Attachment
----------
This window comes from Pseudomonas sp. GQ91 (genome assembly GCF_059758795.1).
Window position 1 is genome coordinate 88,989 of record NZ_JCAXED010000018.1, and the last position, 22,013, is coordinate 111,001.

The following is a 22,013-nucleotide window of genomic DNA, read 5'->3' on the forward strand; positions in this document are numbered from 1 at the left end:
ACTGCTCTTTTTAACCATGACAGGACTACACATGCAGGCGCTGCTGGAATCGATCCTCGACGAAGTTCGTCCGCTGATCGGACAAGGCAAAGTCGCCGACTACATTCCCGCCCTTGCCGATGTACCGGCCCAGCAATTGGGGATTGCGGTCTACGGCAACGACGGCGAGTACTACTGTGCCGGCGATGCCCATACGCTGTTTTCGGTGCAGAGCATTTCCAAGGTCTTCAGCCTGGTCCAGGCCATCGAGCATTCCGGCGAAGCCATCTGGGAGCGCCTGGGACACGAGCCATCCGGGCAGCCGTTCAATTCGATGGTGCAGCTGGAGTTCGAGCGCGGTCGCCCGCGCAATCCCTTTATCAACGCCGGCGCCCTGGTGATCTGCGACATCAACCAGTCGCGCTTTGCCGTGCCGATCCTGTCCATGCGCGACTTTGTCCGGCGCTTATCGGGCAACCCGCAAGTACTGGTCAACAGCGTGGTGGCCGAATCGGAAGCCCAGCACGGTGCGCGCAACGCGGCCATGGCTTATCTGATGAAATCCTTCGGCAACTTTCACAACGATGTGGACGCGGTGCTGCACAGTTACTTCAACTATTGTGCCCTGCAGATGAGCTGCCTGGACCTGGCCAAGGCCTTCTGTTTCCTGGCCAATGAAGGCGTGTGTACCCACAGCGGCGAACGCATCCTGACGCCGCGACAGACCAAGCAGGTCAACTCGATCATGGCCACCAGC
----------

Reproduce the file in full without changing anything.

This window comes from Pseudomonas sp. GQ91 (genome assembly GCF_059758795.1).
Window position 1 is genome coordinate 88,989 of record NZ_JCAXED010000018.1, and the last position, 22,013, is coordinate 111,001.

The following is a 22,013-nucleotide window of genomic DNA, read 5'->3' on the forward strand; positions in this document are numbered from 1 at the left end:
ACTGCTCTTTTTAACCATGACAGGACTACACATGCAGGCGCTGCTGGAATCGATCCTCGACGAAGTTCGTCCGCTGATCGGACAAGGCAAAGTCGCCGACTACATTCCCGCCCTTGCCGATGTACCGGCCCAGCAATTGGGGATTGCGGTCTACGGCAACGACGGCGAGTACTACTGTGCCGGCGATGCCCATACGCTGTTTTCGGTGCAGAGCATTTCCAAGGTCTTCAGCCTGGTCCAGGCCATCGAGCATTCCGGCGAAGCCATCTGGGAGCGCCTGGGACACGAGCCATCCGGGCAGCCGTTCAATTCGATGGTGCAGCTGGAGTTCGAGCGCGGTCGCCCGCGCAATCCCTTTATCAACGCCGGCGCCCTGGTGATCTGCGACATCAACCAGTCGCGCTTTGCCGTGCCGATCCTGTCCATGCGCGACTTTGTCCGGCGCTTATCGGGCAACCCGCAAGTACTGGTCAACAGCGTGGTGGCCGAATCGGAAGCCCAGCACGGTGCGCGCAACGCGGCCATGGCTTATCTGATGAAATCCTTCGGCAACTTTCACAACGATGTGGACGCGGTGCTGCACAGTTACTTCAACTATTGTGCCCTGCAGATGAGCTGCCTGGACCTGGCCAAGGCCTTCTGTTTCCTGGCCAATGAAGGCGTGTGTACCCACAGCGGCGAACGCATCCTGACGCCGCGACAGACCAAGCAGGTCAACTCGATCATGGCCACCAGC